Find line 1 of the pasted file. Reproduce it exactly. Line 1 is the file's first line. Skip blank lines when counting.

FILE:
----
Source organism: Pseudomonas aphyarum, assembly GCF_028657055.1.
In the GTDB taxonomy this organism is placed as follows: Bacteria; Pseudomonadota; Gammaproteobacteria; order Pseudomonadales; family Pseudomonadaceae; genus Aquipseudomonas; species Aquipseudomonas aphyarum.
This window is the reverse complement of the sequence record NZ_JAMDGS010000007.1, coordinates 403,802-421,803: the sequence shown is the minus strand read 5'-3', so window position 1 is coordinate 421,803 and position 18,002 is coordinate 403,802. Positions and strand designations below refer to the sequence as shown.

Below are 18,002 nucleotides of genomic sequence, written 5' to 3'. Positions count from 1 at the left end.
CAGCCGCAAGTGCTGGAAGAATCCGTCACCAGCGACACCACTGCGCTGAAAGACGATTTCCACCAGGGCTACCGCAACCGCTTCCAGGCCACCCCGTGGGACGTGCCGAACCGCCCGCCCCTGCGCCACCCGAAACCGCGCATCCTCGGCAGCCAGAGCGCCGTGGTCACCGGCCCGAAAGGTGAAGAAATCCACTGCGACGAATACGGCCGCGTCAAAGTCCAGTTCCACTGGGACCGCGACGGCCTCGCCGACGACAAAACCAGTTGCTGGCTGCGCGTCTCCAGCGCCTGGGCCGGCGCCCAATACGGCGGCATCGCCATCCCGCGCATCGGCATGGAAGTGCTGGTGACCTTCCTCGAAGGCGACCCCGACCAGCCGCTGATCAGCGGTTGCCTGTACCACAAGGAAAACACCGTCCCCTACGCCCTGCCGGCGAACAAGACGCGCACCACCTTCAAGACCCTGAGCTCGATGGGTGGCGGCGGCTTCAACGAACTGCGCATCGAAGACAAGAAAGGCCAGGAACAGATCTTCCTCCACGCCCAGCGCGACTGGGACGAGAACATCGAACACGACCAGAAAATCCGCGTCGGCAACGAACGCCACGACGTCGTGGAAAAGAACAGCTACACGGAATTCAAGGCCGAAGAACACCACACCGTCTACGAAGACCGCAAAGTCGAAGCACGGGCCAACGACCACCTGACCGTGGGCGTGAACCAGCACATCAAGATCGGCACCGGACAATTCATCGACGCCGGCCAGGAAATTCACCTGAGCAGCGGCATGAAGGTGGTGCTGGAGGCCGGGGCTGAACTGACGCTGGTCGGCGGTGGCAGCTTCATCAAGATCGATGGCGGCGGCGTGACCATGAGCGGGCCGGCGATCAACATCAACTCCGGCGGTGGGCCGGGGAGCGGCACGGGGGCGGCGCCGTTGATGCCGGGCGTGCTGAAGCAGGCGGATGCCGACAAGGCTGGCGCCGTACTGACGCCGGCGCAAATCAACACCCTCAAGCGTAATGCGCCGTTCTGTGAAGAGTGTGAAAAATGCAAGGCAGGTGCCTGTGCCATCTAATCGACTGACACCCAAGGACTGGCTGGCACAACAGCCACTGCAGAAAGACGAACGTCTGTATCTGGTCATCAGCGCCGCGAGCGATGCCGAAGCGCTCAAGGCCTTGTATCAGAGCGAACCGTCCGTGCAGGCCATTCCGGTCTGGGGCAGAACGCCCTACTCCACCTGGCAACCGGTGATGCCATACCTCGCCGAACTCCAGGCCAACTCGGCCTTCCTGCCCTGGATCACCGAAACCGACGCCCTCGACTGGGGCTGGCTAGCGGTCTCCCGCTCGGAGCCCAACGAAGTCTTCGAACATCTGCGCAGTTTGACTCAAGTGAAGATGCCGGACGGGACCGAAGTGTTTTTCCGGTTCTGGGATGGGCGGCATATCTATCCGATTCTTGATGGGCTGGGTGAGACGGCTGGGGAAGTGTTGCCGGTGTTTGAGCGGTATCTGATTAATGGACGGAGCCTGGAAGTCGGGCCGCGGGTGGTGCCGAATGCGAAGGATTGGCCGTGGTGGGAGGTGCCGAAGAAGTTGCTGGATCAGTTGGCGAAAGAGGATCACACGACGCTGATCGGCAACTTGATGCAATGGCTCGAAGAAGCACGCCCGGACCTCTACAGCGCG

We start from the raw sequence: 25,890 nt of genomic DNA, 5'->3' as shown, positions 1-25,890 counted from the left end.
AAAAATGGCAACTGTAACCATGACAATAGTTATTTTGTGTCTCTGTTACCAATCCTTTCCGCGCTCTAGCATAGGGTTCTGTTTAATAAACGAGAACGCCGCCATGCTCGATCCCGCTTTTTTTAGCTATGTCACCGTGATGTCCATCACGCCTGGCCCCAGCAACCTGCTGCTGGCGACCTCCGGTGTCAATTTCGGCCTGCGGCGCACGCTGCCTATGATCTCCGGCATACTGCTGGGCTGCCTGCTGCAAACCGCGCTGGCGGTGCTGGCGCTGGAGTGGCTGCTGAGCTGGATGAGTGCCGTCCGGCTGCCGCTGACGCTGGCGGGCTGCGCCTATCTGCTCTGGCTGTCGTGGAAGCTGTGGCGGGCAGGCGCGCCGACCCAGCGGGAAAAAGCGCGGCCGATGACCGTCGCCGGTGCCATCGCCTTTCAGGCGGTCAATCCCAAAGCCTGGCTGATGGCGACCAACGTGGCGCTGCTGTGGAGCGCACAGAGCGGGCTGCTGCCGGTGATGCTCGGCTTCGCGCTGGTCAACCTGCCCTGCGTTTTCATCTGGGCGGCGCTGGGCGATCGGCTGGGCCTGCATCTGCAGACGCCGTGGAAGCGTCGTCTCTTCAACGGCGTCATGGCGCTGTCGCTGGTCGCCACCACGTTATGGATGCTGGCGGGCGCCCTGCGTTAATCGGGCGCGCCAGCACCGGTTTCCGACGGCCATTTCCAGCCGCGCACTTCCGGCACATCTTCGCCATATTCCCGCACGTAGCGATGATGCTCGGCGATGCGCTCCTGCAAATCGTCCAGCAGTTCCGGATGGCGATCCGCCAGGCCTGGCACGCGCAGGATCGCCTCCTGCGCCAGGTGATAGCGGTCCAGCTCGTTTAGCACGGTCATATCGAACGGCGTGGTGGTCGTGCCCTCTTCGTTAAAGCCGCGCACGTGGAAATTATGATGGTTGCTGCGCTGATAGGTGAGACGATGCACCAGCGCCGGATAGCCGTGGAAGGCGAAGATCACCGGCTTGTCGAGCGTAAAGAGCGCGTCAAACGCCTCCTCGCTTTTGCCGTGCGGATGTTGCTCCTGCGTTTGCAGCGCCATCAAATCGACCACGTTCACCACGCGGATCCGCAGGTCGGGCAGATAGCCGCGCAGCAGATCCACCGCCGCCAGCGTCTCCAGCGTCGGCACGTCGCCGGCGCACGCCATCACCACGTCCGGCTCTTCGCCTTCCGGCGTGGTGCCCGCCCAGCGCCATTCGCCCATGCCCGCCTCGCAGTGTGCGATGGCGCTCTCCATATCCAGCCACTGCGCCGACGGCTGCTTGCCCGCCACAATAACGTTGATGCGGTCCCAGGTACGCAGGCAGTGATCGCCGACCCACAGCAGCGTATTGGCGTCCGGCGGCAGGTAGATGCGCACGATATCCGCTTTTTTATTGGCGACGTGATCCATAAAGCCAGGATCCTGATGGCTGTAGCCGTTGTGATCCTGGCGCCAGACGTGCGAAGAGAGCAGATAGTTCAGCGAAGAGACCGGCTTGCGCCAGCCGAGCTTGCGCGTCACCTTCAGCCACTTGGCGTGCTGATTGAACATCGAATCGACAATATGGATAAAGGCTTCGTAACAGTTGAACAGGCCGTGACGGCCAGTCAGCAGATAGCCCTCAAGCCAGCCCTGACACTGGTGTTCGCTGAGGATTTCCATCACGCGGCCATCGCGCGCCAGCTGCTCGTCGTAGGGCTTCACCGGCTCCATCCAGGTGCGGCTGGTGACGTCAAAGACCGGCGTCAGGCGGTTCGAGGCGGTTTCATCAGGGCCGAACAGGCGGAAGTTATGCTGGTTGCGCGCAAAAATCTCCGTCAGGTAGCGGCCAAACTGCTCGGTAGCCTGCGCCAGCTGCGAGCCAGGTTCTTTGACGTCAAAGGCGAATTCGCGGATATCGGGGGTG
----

Source organism: Pseudomonas aphyarum, assembly GCF_028657055.1.